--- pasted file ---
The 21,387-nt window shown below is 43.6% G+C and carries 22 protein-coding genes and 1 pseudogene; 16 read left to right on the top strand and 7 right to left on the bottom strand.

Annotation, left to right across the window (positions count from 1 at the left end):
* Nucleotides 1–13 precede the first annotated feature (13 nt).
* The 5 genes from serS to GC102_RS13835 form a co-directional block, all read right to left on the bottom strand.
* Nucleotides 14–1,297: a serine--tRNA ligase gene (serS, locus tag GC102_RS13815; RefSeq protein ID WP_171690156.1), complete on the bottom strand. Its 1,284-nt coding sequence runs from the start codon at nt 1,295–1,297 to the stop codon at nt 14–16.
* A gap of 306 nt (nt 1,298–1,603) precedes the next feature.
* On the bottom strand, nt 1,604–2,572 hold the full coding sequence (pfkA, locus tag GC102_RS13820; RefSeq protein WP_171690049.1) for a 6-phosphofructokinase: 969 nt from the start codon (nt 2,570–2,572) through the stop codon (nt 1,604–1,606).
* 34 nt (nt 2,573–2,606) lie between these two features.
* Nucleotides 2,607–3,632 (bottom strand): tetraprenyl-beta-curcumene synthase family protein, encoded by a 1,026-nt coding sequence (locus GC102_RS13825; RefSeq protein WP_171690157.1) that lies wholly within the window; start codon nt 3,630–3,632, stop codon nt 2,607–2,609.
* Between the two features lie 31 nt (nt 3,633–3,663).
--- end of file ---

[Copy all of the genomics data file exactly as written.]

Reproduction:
The 21,387-nt window shown below is 43.6% G+C and carries 22 protein-coding genes and 1 pseudogene; 16 read left to right on the top strand and 7 right to left on the bottom strand.

Annotation, left to right across the window (positions count from 1 at the left end):
* Nucleotides 1–13 precede the first annotated feature (13 nt).
* The 5 genes from serS to GC102_RS13835 form a co-directional block, all read right to left on the bottom strand.
* Nucleotides 14–1,297: a serine--tRNA ligase gene (serS, locus tag GC102_RS13815; RefSeq protein ID WP_171690156.1), complete on the bottom strand. Its 1,284-nt coding sequence runs from the start codon at nt 1,295–1,297 to the stop codon at nt 14–16.
* A gap of 306 nt (nt 1,298–1,603) precedes the next feature.
* On the bottom strand, nt 1,604–2,572 hold the full coding sequence (pfkA, locus tag GC102_RS13820; RefSeq protein WP_171690049.1) for a 6-phosphofructokinase: 969 nt from the start codon (nt 2,570–2,572) through the stop codon (nt 1,604–1,606).
* 34 nt (nt 2,573–2,606) lie between these two features.
* Nucleotides 2,607–3,632 (bottom strand): tetraprenyl-beta-curcumene synthase family protein, encoded by a 1,026-nt coding sequence (locus GC102_RS13825; RefSeq protein WP_171690157.1) that lies wholly within the window; start codon nt 3,630–3,632, stop codon nt 2,607–2,609.
* Between the two features lie 31 nt (nt 3,633–3,663).